On the Panel – Death Of Wolverine # 1

Sep 8, 2014 | Posted by in Comics

It should be no secret to anyone who is interested in Marvel comics that they have been planning his death for a while now. In general I’m against the announcement of such a pivotal event months in advance but I suspect that it’s the only way comics can make money nowadays. Unfortunately it makes all of these events seem a bit meaningless given that they’re telegraphed so far in advance and almost always result in the resurrection of the character not too long later. A very recent example can be found in Dan Slott’s Superior Spider-Man. There’s an inherent problem with announcing it being that people are expecting it so the shock and surprise factor are completely gone, imagine if Marvel had announced that they were going to kill Gwen Stacy way back before her death in Amazing Spider-Man #121, the moment would have been robbed of the emotional resonance that still has people talking about it to this day. These events are normally quickly forgotten because they don’t shock anyone in the same way, lot to be said for surprise.

Any savvy comics reader will know that these changes are never going to be permanent but the trick is to tell a good story while the change is going on. I was able to forgive and even enjoy Superior Spider-Man because I never thought for a second that it would be permanent and I was able to engage with the story being told in the meantime because it was good. There were fundamental changes to the status quo that are still resonating today. With Wolverine it can be hoped that a similar sort of thing might happen. If his death is used to herald an exploration into his character and what he means to others now that he’s no longer around then that is a good use of the time. I’m not entirely sure how that could work but I think celebrating who the character was and make readers really want to see him back would be a step in the right direction. There are many fundamental changes going on at Marvel right now with a new Captain America, a female Thor and Superior Iron Man so will Death of Wolverine be one too many? I’d like to say it won’t be but I’m not convinced that any of these ideas will work the way Marvel want them too. I am interested to see how they are handled though.

Death of WolverineAnyway, I should actually review the comic. It’s the first part of a 4 part story so the plot progression is somewhat minimal as you might expect from a first part but does it actually manage to make up for this in any meaningful way? For the most part I think it does by making the comic fairly introspective and keeping the focus tightly on Wolverine in what we know to be his final hours. One thing that really struck me is the different colour text boxes to signify his different senses -blue for smell, yellow for hearing and red for pain. Wolverine’s senses have always been a cornerstone of his character so to have them be used almost as a character within the story is brilliant. The prominence of the pain text box shows how massive a part of Logan’s life it is now that injuries can be fatal to him. I really like how often “hands” is repeated since he relies so heavily on his claws despite how much pain this is bringing him. Logan is a man so set in his ways that even a direct request not to use them isn’t something he can carry out.  Showing how all of his senses react to certain stimuli is an interesting idea too, really lets the reader see how Logan experiences the world and what he focuses on when he enters an area.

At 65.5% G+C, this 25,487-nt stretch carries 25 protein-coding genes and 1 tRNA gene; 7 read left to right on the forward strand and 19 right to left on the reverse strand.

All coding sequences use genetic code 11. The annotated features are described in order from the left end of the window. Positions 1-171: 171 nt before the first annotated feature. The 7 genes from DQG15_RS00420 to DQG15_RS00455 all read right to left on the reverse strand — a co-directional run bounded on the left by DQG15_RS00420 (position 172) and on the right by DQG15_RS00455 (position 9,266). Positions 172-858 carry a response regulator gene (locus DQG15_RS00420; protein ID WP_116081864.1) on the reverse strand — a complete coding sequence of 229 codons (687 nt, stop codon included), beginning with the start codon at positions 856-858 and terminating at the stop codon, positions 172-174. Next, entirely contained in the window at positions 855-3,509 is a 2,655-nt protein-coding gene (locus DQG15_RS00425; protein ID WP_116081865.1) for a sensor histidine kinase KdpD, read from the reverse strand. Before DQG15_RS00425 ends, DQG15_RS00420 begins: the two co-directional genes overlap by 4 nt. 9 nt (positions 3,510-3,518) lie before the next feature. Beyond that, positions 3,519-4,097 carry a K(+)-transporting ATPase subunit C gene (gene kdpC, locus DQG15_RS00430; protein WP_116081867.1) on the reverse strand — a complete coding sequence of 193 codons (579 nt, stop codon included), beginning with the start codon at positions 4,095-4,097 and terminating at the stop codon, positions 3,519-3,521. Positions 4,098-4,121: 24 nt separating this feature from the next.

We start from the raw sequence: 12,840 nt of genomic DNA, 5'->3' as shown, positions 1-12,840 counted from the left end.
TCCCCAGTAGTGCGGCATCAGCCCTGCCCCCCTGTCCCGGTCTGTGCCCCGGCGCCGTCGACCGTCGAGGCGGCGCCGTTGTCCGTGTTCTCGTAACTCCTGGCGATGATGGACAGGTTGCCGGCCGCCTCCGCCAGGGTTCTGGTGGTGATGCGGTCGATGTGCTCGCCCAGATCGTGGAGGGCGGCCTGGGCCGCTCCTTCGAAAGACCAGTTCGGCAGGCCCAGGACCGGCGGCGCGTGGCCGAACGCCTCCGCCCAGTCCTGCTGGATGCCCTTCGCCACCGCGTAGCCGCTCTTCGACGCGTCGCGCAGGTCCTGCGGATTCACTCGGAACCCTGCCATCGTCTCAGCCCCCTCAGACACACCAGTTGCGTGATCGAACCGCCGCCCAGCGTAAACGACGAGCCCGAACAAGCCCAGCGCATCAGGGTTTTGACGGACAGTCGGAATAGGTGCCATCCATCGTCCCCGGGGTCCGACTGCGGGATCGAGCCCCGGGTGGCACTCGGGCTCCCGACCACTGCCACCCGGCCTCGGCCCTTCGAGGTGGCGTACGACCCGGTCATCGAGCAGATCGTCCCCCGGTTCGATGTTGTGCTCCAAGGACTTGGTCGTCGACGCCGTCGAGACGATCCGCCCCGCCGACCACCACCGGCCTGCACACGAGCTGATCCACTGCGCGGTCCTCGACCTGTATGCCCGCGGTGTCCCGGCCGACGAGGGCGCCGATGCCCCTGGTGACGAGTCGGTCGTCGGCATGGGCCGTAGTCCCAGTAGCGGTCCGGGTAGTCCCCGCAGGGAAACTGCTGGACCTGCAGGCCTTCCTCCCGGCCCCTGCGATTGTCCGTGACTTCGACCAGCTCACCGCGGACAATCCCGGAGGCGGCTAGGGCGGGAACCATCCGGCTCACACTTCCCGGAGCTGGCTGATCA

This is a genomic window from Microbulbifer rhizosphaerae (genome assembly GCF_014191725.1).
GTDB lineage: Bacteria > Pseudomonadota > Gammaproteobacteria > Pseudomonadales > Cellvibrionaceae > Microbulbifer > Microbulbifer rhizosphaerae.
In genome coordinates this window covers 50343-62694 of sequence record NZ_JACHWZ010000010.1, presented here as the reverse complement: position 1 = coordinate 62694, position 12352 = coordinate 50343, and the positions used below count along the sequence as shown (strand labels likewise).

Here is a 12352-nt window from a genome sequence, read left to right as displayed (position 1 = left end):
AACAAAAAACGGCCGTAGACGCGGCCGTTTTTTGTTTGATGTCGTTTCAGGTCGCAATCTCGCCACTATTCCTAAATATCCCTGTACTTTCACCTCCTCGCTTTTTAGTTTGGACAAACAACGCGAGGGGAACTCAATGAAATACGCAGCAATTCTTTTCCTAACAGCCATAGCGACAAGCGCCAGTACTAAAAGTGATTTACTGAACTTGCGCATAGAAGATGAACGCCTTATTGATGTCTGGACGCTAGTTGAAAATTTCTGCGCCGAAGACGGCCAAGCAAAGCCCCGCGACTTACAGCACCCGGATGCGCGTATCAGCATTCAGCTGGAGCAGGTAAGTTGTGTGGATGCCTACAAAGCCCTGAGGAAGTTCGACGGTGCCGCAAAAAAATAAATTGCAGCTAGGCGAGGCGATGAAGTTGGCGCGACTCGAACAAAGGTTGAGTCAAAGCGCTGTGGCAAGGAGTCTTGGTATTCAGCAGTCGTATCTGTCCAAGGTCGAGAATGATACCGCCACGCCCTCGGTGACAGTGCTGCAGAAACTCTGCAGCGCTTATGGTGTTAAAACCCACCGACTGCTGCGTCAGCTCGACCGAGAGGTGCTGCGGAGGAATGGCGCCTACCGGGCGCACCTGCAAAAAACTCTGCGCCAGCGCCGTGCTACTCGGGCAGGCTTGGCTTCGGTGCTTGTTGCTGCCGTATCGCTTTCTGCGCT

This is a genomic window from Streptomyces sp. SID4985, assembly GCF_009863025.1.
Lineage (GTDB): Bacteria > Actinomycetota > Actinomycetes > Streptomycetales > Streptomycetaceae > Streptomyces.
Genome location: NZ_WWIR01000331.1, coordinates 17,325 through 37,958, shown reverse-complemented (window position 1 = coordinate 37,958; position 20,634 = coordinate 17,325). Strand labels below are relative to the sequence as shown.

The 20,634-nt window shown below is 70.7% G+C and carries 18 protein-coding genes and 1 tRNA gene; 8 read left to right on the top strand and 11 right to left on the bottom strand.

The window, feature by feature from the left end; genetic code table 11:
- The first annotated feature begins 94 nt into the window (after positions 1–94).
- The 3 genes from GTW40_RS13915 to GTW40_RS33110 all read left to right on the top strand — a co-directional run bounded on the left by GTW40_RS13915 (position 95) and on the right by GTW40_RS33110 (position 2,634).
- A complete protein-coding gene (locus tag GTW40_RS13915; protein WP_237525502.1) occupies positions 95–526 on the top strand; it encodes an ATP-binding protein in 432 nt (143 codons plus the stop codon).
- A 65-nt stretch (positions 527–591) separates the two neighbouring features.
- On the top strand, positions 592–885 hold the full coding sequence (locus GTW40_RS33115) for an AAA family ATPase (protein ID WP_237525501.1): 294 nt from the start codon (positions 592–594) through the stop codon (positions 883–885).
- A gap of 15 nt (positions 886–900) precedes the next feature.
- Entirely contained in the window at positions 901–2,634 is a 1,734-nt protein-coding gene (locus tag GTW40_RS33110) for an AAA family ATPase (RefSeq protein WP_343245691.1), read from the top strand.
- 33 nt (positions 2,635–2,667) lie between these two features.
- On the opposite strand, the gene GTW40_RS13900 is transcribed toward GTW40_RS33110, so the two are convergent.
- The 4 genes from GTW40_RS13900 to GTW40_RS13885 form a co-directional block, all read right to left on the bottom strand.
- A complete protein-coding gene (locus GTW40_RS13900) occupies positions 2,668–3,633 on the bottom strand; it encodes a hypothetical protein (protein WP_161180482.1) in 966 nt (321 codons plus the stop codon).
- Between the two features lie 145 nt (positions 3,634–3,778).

I found his discussion with Reed Richards particularly interesting as well; I’m unsure if all of this has been covered before because I started reading Wolverine sans healing factor relatively late in the game but it was good to have the rules spelled out in this way for me. Seems that all he’s lost is his healing factor meaning that his senses, strength and speed are all in tact which means that he’s still able to carry around his Adamantium skeleton with no loss of mobility. It also seems that Logan’s past has left him very vulnerable now with his multiple exposures to atomic bombs leaving his skeleton mildly radioactive which makes him a prime candidate for Leukemia. There’s also simple things like bacteria entering his body every time he makes holes in his hands when using his claws. In short, everything that was never a problem for him before could easily kill him now. Usually I find depowering a character in order to make him interesting a tedious plot but this has endured for quite some time and is definitely leaving Logan vulnerable in more ways than one. I really like how respectful Reed is to Logan, telling him that the world is a better place with him in it.

There’s a nice affirmation of Logan’s character when Reed advises him to hide until he can find a solution to this problem but this isn’t something Logan can do; he’s not a man who has ever ran away from a fight and being unable to heal isn’t going to make him start. This might seem foolish but centuries of habits can be nigh impossible to change, he won’t hide from those who want to hurt him because they’ll simply go through those he cares about to get to him. That’s why he seeks out the fight himself and faces it head on. Great attention to the character in this issue.

  • 8/10
    Death of Wolverine #1 - 8/10


A very strong first issue that is a bit lacking in plot but makes up for it with the character introspection. The use of the text boxes to describe Logan’s senses is a really effective device to let us see how Logan experiences the world and what information comes to him first. The characterisation is spot on with him ignoring advice from Reed Richards despite it being in his best interests as well as being unable to run away from a fight due to his own personal code of honour. So far a great way to start an exit to such an important character.